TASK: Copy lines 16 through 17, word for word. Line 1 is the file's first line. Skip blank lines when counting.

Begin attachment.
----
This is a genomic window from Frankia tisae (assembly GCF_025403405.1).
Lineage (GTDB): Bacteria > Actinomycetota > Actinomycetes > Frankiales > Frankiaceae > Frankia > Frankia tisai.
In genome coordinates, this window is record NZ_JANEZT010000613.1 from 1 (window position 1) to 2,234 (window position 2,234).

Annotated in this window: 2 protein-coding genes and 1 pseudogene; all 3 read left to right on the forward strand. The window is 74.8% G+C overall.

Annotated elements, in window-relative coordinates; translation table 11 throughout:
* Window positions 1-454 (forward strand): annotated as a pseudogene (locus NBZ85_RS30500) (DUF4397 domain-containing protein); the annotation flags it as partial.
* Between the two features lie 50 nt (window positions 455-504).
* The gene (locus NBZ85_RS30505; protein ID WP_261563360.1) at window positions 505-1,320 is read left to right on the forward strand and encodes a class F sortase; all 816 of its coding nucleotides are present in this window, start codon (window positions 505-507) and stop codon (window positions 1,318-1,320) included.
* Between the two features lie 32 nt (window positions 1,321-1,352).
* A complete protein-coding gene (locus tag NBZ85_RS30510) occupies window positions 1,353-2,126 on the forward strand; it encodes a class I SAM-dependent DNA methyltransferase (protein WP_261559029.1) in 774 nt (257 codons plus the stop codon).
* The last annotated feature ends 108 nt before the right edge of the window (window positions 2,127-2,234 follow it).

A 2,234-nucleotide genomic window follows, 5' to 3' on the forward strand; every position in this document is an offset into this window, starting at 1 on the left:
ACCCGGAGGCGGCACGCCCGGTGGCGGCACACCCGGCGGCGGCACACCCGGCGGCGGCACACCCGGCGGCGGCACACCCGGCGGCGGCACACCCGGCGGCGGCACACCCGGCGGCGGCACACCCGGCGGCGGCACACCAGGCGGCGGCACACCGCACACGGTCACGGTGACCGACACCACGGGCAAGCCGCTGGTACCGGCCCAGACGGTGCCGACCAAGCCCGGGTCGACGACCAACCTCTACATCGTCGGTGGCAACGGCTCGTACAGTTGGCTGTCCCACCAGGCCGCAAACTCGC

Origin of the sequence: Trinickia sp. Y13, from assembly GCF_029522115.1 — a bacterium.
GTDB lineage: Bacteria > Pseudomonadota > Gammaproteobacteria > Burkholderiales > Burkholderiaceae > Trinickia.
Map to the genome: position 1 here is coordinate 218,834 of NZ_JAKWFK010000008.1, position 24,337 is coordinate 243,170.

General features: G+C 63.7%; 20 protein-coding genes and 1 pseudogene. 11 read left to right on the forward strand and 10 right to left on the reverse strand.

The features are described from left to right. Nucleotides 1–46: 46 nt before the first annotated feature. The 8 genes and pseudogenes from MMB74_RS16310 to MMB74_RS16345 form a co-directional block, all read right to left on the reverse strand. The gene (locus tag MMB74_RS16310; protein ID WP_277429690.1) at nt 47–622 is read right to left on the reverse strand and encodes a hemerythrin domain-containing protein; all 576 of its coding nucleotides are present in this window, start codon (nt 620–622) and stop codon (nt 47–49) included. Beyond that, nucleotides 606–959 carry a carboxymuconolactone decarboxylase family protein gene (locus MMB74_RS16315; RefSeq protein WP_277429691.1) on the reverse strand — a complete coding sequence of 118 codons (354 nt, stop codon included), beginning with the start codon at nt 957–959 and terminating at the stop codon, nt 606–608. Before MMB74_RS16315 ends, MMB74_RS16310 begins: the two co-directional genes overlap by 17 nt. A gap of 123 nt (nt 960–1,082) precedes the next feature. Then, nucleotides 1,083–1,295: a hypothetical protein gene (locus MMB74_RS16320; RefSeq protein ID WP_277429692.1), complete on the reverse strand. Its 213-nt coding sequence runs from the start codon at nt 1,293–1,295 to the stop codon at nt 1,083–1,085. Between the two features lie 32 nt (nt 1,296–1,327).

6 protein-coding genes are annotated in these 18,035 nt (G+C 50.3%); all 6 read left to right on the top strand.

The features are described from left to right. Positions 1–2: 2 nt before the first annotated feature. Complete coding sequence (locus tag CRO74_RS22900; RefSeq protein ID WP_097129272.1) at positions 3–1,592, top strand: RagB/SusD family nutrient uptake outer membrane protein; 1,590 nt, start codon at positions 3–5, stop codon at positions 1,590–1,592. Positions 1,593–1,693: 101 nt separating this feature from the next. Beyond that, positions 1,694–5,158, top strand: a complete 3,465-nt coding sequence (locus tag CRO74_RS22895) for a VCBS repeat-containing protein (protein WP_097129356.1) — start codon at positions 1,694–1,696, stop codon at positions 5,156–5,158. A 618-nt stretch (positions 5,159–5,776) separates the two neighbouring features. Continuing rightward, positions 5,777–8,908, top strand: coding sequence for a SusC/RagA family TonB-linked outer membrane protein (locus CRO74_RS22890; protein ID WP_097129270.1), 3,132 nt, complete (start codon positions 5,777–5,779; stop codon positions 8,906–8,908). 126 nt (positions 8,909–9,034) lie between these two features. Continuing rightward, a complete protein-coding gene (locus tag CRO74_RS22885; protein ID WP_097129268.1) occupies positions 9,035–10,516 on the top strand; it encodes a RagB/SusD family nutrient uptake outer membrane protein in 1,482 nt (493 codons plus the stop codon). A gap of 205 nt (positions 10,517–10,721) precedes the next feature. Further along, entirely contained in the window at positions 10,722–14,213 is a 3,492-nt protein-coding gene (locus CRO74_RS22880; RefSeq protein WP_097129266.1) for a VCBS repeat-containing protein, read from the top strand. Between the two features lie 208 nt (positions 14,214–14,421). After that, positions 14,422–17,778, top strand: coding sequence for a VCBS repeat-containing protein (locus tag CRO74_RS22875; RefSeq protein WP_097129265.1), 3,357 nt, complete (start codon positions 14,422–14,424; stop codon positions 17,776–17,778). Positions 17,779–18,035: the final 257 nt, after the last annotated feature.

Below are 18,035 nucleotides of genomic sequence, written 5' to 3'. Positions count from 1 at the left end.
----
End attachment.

Map to the genome: position 1 here is coordinate 218,834 of NZ_JAKWFK010000008.1, position 24,337 is coordinate 243,170.

General features: G+C 63.7%; 20 protein-coding genes and 1 pseudogene. 11 read left to right on the forward strand and 10 right to left on the reverse strand.